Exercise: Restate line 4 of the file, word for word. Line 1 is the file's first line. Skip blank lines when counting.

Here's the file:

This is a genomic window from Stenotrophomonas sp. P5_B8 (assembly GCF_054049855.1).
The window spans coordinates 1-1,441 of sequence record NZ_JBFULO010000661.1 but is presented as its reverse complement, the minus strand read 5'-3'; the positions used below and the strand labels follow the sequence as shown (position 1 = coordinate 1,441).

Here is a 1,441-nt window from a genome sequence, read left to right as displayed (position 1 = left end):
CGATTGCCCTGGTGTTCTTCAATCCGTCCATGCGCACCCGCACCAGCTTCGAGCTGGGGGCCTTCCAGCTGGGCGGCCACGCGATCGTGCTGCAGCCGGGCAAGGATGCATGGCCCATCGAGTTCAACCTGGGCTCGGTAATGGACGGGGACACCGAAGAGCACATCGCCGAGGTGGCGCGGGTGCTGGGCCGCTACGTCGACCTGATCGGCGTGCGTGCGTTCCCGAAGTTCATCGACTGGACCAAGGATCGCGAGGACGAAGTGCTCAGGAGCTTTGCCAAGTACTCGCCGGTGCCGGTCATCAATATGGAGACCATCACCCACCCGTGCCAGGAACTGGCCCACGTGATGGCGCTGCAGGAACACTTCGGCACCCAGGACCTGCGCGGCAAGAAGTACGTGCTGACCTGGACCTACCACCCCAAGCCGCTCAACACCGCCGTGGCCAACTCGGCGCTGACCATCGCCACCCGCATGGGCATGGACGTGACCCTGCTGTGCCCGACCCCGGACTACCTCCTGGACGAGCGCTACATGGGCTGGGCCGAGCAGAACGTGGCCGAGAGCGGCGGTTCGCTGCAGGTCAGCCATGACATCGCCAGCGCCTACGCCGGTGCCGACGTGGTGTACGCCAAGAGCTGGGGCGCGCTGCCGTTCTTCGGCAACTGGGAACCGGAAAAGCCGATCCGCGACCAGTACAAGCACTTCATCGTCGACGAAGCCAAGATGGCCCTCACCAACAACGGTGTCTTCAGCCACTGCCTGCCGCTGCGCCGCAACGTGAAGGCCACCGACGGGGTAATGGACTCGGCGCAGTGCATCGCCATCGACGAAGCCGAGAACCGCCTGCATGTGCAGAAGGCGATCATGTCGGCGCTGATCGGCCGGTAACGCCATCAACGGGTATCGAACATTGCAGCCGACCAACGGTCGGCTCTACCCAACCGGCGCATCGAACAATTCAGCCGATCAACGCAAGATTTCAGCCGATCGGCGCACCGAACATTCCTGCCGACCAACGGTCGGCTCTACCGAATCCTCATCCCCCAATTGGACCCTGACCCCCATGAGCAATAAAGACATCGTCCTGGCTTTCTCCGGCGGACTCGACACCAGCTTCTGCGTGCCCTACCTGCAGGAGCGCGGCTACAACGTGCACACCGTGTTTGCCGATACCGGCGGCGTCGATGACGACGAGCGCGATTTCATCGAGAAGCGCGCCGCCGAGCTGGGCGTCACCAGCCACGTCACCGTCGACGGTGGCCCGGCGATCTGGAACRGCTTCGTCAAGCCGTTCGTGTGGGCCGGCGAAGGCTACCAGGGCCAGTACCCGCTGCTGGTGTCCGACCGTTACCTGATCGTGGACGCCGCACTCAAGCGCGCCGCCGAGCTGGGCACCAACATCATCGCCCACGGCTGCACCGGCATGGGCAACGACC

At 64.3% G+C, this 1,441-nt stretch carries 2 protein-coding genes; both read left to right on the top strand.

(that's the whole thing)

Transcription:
CGATTGCCCTGGTGTTCTTCAATCCGTCCATGCGCACCCGCACCAGCTTCGAGCTGGGGGCCTTCCAGCTGGGCGGCCACGCGATCGTGCTGCAGCCGGGCAAGGATGCATGGCCCATCGAGTTCAACCTGGGCTCGGTAATGGACGGGGACACCGAAGAGCACATCGCCGAGGTGGCGCGGGTGCTGGGCCGCTACGTCGACCTGATCGGCGTGCGTGCGTTCCCGAAGTTCATCGACTGGACCAAGGATCGCGAGGACGAAGTGCTCAGGAGCTTTGCCAAGTACTCGCCGGTGCCGGTCATCAATATGGAGACCATCACCCACCCGTGCCAGGAACTGGCCCACGTGATGGCGCTGCAGGAACACTTCGGCACCCAGGACCTGCGCGGCAAGAAGTACGTGCTGACCTGGACCTACCACCCCAAGCCGCTCAACACCGCCGTGGCCAACTCGGCGCTGACCATCGCCACCCGCATGGGCATGGACGTGACCCTGCTGTGCCCGACCCCGGACTACCTCCTGGACGAGCGCTACATGGGCTGGGCCGAGCAGAACGTGGCCGAGAGCGGCGGTTCGCTGCAGGTCAGCCATGACATCGCCAGCGCCTACGCCGGTGCCGACGTGGTGTACGCCAAGAGCTGGGGCGCGCTGCCGTTCTTCGGCAACTGGGAACCGGAAAAGCCGATCCGCGACCAGTACAAGCACTTCATCGTCGACGAAGCCAAGATGGCCCTCACCAACAACGGTGTCTTCAGCCACTGCCTGCCGCTGCGCCGCAACGTGAAGGCCACCGACGGGGTAATGGACTCGGCGCAGTGCATCGCCATCGACGAAGCCGAGAACCGCCTGCATGTGCAGAAGGCGATCATGTCGGCGCTGATCGGCCGGTAACGCCATCAACGGGTATCGAACATTGCAGCCGACCAACGGTCGGCTCTACCCAACCGGCGCATCGAACAATTCAGCCGATCAACGCAAGATTTCAGCCGATCGGCGCACCGAACATTCCTGCCGACCAACGGTCGGCTCTACCGAATCCTCATCCCCCAATTGGACCCTGACCCCCATGAGCAATAAAGACATCGTCCTGGCTTTCTCCGGCGGACTCGACACCAGCTTCTGCGTGCCCTACCTGCAGGAGCGCGGCTACAACGTGCACACCGTGTTTGCCGATACCGGCGGCGTCGATGACGACGAGCGCGATTTCATCGAGAAGCGCGCCGCCGAGCTGGGCGTCACCAGCCACGTCACCGTCGACGGTGGCCCGGCGATCTGGAACRGCTTCGTCAAGCCGTTCGTGTGGGCCGGCGAAGGCTACCAGGGCCAGTACCCGCTGCTGGTGTCCGACCGTTACCTGATCGTGGACGCCGCACTCAAGCGCGCCGCCGAGCTGGGCACCAACATCATCGCCCACGGCTGCACCGGCATGGGCAACGACC